Confronted with the power and ubiquity of broadcasting, most countries reached the conclusion that its potential impact justified careful regulation and special treatment as a cultural and communicational infrastructure. In the United States, it was determined that a free and unfettered broadcasting system was paramount and from the beginning it was based on private rather than public ownership. Unlike most of the world, public broadcasting was only introduced to the United States after commercial broadcasting was in full swing, almost as an afterthought.
In order to encourage diversity and independence within this commercially-driven system, and thus to better reflect local needs and interests, legislators and regulators also adopted what they called the bedrock of localism. According to this principle, each station was licensed to serve a specific locality and tight controls were placed on the number of stations that could be owned by one company. This principle applied both to commercial and non-commercial broadcasters and, again unlike most of the world, public broadcasting in the United States was, from its inception, locally-owned and controlled. National and state governments are prohibited by law from owning or operating radio stations directed at domestic audiences.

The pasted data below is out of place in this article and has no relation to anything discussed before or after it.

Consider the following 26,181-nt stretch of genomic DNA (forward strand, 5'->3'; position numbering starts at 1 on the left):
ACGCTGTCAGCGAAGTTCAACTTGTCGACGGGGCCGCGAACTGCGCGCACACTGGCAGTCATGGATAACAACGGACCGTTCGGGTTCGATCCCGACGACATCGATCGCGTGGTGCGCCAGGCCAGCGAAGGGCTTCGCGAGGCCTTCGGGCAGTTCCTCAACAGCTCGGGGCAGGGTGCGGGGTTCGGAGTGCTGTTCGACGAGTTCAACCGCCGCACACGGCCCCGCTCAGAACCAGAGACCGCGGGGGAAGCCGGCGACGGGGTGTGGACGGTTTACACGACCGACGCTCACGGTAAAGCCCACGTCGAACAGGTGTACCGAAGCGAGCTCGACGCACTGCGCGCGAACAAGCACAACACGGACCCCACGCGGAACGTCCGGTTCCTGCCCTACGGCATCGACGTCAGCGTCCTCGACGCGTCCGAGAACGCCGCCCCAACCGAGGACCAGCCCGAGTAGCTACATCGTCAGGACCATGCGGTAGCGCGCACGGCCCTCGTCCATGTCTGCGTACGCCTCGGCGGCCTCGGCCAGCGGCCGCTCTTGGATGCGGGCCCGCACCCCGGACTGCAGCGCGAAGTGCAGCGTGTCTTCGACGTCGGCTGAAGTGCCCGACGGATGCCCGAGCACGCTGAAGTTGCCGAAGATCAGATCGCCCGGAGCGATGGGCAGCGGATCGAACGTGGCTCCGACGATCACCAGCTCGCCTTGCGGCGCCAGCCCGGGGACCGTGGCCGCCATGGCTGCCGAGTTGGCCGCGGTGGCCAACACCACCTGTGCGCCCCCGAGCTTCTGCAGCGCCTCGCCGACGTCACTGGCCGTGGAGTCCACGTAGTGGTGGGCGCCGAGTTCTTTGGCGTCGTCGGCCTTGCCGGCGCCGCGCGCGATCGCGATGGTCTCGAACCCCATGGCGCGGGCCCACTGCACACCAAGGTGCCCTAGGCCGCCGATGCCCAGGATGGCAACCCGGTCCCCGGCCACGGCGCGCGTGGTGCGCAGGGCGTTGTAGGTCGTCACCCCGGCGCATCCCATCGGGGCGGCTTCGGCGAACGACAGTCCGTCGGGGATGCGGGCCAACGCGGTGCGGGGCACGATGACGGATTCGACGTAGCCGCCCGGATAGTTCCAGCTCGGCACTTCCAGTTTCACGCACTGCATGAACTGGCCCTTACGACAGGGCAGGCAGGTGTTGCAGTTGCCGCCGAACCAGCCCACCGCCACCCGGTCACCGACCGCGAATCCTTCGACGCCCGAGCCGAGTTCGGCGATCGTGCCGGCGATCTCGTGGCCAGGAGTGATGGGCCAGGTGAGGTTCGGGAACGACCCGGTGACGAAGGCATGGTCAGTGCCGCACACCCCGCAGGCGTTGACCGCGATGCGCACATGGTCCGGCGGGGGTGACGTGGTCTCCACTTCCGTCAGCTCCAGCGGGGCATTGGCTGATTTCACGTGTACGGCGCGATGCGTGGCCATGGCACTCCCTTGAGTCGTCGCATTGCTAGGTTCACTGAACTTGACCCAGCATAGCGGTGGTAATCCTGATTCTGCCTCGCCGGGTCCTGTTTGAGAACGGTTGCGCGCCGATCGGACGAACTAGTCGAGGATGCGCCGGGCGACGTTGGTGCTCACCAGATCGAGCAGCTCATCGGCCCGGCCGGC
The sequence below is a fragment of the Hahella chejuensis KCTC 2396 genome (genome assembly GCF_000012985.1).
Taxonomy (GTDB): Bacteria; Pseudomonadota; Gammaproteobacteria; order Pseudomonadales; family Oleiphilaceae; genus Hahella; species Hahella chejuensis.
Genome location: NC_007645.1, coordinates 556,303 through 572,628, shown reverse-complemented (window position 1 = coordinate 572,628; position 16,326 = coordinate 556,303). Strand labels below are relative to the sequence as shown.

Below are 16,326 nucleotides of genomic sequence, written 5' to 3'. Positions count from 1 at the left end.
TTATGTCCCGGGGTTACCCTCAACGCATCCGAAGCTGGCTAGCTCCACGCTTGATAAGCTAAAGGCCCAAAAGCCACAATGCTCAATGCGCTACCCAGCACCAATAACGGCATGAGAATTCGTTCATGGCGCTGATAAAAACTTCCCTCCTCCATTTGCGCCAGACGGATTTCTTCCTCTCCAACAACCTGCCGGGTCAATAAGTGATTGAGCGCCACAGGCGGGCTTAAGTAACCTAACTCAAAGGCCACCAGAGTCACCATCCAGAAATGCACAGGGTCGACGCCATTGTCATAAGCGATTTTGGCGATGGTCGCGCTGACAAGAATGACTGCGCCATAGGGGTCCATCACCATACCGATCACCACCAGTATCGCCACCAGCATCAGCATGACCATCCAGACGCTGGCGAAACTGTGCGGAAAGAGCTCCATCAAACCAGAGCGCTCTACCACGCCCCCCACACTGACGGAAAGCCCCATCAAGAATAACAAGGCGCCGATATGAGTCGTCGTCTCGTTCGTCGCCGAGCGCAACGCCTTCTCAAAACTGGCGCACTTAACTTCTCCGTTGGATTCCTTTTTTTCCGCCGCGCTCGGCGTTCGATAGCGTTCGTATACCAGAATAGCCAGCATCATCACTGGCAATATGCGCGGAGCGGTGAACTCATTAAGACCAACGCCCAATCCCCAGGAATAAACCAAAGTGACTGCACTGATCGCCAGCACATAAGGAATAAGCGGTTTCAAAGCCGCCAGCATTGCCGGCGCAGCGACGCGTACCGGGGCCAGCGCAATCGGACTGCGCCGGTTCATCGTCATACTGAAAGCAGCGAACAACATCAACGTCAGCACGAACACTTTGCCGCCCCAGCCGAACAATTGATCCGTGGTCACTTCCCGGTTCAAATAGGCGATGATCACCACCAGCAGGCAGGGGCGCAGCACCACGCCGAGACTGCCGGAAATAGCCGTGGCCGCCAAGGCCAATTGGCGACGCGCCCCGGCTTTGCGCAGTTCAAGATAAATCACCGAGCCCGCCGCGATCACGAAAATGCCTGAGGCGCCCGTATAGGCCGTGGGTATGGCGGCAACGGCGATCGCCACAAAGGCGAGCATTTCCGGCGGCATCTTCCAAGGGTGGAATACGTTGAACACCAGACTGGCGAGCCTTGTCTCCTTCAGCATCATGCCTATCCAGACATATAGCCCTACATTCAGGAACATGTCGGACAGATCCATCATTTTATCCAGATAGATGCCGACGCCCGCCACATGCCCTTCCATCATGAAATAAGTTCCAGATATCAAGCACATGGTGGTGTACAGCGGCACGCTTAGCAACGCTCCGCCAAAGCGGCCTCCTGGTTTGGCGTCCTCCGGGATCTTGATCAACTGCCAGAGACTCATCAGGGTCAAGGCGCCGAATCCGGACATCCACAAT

Over the years, ownership restrictions for commercial stations were gradually loosened until, in 1996, a new telecommunications law dramatically lifted virtually all remaining restrictions, resulting in a wave of mergers and consolidations that dramatically changed the broadcast environment. Localism was abandoned and companies were permitted to own as many as eight stations within a single market. One company, Clear Channel, now owns nearly 1 200 radio stations, more than ten percent of the commercial radio stations in the country. Commercial radio is now a very big business, dominated by a few huge conglomerates, with very little local ownership or control.